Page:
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Sudan And Israel Agree To Normalize Relations In U.S.-Brokered Deal

Israel and Sudan have agreed to normalize their relations and open economic and trade ties, the countries and the U.S. announced Friday. The U.S. said earlier this week that it would remove Sudan from the state sponsors of terrorism list as part of the agreement.

"This is an incredible deal for Israel and Sudan," President Trump said in the Oval Office, according to a White House pool report. "For decades, Sudan has been at a state of war with Israel. They have been in a state of war and boycotted Israeli goods. There was no relationship whatsoever."

Sudan has had a transitional government since last year, when the military ousted longtime dictator Omar al-Bashir following a popular uprising. The country recently agreed to pay $335 million into a fund for U.S. terrorism victims and their families, as Trump announced earlier this week.

"Once deposited, I will lift Sudan from the State Sponsors of Terrorism list," Trump said.

Sudan has been desperately trying to get out from under U.S. sanctions tied to the terror list, taking steps such as settling claims related to the bombing of the USS Cole 20 years ago and agreeing to payments over the 1998 U.S. Embassy bombings in Nairobi and Tanzania.

But Sudan recently ran into a new hurdle in getting off the terror list, after Secretary of State Mike Pompeo told the country it would also need to "sign on to the Trump administration's Middle East agenda and normalize ties with Israel," as NPR's Michele Kelemen reported early this month.

Trump's announcement of the payment agreement and his promise to lift the terrorism-sponsor label quickly increased speculation that Sudan would join Bahrain and the United Arab Emirates in agreeing to establish ties with Israel.

Palestinian leaders have long asked Arab countries not to establish ties with Israel until a mutual peace is reached between Israel and the Palestinians. On Friday, Palestinian President Mahmoud Abbas' office condemned the Israel-Sudan deal.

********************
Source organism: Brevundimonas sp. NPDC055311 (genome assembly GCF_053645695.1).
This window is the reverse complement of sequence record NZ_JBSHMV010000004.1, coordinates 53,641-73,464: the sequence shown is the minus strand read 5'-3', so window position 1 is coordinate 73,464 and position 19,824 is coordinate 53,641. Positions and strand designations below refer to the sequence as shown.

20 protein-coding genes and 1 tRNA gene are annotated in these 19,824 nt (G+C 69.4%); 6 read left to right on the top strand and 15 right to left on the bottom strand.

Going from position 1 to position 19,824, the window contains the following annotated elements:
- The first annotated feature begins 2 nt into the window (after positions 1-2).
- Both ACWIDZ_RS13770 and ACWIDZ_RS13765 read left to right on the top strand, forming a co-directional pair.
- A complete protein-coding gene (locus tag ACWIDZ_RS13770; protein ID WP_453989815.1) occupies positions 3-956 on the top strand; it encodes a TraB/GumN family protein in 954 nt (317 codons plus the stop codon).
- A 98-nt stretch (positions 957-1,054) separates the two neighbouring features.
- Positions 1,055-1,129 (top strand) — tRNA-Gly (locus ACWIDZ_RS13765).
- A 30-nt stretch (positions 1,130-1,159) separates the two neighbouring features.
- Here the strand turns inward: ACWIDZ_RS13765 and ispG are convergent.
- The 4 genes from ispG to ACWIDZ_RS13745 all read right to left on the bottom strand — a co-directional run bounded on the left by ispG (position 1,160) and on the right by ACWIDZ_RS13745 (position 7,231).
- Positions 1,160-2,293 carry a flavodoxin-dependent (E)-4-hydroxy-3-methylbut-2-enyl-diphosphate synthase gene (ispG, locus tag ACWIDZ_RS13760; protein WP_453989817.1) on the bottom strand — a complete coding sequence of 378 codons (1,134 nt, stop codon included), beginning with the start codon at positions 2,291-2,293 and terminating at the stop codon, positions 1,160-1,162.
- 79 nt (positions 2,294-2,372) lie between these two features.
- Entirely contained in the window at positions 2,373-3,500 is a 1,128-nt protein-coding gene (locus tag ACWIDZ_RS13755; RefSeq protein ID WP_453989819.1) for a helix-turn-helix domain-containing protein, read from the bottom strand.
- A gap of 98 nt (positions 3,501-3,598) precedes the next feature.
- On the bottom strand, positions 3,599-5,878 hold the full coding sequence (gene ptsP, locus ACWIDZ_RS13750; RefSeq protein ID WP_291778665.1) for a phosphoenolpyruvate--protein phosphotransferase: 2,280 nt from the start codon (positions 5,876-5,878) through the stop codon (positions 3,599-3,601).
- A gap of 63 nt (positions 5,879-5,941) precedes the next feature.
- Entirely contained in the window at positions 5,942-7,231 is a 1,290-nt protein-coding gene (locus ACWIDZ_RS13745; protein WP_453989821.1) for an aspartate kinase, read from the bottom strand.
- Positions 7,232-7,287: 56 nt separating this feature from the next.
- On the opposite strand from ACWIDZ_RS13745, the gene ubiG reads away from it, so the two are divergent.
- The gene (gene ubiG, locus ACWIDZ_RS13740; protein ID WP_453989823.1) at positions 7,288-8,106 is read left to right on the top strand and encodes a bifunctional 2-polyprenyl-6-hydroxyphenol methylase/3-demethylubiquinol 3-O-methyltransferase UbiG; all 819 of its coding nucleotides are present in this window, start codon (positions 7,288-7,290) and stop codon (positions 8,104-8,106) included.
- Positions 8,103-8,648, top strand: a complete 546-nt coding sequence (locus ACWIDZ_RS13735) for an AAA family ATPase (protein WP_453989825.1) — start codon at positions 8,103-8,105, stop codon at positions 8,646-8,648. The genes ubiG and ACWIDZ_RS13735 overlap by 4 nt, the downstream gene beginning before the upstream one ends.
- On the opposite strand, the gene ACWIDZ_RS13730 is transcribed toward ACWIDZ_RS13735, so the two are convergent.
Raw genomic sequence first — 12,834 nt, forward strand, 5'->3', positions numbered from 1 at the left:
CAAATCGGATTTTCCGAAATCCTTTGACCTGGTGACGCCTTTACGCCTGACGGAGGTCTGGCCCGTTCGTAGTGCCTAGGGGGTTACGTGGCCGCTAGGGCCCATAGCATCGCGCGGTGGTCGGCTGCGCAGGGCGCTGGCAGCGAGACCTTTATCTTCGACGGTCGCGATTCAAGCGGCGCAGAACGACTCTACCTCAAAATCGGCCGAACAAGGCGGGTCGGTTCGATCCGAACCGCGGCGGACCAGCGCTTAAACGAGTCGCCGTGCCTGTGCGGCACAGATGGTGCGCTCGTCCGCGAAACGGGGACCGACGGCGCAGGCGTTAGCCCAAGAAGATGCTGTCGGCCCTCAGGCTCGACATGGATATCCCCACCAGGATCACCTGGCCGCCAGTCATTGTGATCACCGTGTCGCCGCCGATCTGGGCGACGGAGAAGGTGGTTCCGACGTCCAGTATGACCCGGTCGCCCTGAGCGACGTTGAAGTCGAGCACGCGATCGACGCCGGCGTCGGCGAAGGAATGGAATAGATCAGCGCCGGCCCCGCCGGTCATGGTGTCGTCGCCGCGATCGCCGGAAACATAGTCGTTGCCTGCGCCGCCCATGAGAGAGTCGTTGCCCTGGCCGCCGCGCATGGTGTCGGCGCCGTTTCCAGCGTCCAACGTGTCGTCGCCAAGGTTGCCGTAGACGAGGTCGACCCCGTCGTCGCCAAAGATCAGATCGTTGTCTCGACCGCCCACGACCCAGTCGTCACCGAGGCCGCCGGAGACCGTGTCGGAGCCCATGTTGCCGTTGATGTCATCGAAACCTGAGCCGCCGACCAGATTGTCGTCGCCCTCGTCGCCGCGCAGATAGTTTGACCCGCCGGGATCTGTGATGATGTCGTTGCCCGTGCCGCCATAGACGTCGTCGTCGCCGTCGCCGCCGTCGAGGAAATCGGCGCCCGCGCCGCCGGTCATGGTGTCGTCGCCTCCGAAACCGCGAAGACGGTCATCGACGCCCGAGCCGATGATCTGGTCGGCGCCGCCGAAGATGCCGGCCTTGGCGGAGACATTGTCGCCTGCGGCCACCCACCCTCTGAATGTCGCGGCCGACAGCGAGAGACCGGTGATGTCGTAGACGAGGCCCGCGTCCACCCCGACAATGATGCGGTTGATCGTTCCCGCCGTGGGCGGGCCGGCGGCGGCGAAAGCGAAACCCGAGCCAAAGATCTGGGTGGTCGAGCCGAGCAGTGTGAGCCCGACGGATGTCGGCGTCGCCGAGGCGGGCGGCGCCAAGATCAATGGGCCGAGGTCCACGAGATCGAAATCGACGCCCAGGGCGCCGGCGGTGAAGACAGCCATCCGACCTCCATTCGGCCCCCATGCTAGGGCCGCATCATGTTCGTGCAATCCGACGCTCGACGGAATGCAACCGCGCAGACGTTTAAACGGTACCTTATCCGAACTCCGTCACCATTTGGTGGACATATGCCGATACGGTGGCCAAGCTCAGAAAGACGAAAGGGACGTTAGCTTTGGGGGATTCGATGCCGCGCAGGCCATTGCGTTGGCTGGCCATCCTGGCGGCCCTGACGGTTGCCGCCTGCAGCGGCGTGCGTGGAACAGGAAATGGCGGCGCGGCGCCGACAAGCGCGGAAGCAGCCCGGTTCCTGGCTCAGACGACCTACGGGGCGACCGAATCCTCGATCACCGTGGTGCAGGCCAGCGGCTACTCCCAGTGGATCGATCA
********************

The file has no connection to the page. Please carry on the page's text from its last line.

As part of the agreements reached this week, the U.S. will also help Sudan address billions of dollars in international debt.

Trump promised that other nations will also want to establish relations with Israel — perhaps even including Iran.

"I could see Iran ultimately — it sounds, right now, it doesn't sound like something that would happen, but I see it happening," the president said.

"Ultimately, they'll all be one unified family," Trump added. "It'll be an amazing thing. Probably has never happened in the Middle East, because the Middle East is known for conflict and fighting."

Leaders of the U.S., Israel and Sudan "spoke today to discuss Sudan's historic progress toward democracy and opportunities to advance peace in the region," the joint statement released Friday says. It adds that the historic shift will bolster regional security and open new opportunities for people in Sudan and Israel as well as their neighbors.

Resolving the terrorism compensation claims against Sudan could also give closure to a complicated and painful legal process: In 2018, the Trump administration sided with Sudan and against USS Cole survivors, agreeing that the survivors' lawsuit seeking damages should have been mailed to Sudan's foreign ministry in Khartoum rather than to its embassy in Washington. The U.S. Supreme Court threw out a $315 million judgment last year, agreeing with Sudan and the U.S. government.

Copyright 2021 NPR. To see more, visit https://www.npr.org.

Bill Chappell is a writer and editor on the News Desk in the heart of NPR's newsroom in Washington, D.C.